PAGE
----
Customary law was affected in many parts of Africa by Islam long before European colonisation. Thus, the British colonialists met different systems, ranging from relatively simple indigenous systems of social norms based on the family, the village, or group of villages, to the highly systematised and sophisticated sharia law of crime. Some systems blended customary with sharia law to varying degrees.

The fundamental feature of customary law was that it was unwritten. Although sharia law was written, it was and still is embodied in disparate rulings of jurists of the various schools. Therefore, the criminalisation of homosexuality in pre-colonial Africa was not embodied in comprehensive codes.

However, a vast majority of Africans of all faiths and cultures are united today in their hostility towards homosexuality and this is a reflection of the similarity of the various systems of customary law to each other and to the foreign codes on the subject.

Customary law continues to regulate many areas of people's lives in Africa today. Though largely superseded by legislation, it still governs issues such as family relations. Also, where conflicting legislation exists, lack of access to legal resources and a general absence of the institutions of government may mean that, in practice, customary law still applies.

More significantly, customary law on issues such as homosexuality negates the enforcement of contradictory statutory law. This happens, for instance, in South Africa, where the legal recognition of homosexuality has resulted in a backlash against gays and their perceived assertiveness.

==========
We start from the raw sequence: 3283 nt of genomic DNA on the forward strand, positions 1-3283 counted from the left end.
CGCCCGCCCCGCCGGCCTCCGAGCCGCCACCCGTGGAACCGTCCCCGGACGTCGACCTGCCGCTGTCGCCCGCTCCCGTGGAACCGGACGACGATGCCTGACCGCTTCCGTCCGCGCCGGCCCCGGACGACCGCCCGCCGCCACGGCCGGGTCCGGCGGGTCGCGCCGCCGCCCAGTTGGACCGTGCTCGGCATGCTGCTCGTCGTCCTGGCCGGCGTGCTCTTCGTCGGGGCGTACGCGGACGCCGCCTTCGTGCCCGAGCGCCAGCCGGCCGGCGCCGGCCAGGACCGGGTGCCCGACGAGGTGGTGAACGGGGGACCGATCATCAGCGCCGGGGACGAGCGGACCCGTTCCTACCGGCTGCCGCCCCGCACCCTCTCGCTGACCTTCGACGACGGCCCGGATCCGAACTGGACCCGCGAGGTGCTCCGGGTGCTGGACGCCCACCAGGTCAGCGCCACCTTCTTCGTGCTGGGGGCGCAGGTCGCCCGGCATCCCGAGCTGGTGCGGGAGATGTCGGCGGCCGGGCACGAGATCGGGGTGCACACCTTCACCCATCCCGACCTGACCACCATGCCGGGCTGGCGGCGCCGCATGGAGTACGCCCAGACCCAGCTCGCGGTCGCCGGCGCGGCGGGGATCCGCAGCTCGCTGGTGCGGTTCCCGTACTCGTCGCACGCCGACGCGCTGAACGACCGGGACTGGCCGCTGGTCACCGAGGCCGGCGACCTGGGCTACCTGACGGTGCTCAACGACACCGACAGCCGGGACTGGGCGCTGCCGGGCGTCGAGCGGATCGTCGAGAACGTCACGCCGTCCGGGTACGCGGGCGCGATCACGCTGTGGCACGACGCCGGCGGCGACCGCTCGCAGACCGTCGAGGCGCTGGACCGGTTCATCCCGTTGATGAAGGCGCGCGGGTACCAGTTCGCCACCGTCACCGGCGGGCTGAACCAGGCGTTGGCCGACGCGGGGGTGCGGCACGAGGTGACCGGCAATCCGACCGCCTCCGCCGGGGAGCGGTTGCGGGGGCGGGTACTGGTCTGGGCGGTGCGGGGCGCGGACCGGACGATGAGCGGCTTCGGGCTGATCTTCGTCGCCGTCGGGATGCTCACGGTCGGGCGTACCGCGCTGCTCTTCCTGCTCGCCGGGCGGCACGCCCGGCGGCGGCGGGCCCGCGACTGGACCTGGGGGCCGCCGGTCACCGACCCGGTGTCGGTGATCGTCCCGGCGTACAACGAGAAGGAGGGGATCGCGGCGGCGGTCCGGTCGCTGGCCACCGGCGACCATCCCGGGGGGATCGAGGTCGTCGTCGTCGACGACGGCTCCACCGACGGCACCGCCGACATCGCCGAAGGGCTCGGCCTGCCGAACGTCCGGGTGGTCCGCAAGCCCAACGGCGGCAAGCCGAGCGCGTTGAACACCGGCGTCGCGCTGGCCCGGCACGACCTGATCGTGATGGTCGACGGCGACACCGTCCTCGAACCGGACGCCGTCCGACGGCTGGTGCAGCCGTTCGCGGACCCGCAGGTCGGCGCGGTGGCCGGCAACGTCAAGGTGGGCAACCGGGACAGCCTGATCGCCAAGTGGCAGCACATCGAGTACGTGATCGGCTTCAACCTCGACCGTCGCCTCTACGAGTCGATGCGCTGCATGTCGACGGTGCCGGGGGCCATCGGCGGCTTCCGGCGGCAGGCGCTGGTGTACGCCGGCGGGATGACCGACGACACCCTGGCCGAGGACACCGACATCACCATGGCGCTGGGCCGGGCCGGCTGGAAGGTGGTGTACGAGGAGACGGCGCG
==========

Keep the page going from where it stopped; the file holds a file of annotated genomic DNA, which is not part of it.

So the fact that the legislation which criminalises homosexuality is in apparent breach of the respective countries' constitutions, and international treaties such as the African Charter on Human and Peoples' Rights, which guarantee the right to privacy and prohibit discrimination (as held by the United Nations Human Rights Committee and the courts in South Africa and India), does not necessarily mean that a change in legislation will end the persecution of gay people in Africa.

It should also be noted that some African constitutions guarantee the right to culture and oblige the courts to apply customary law in certain circumstances. Similarly, the African Charter provides that "the rights and freedoms of each individual shall be exercised with due regard to morality and common interest", and prescribes that "the promotion and protection of morals and traditional values recognised by the community shall be the duty of the state".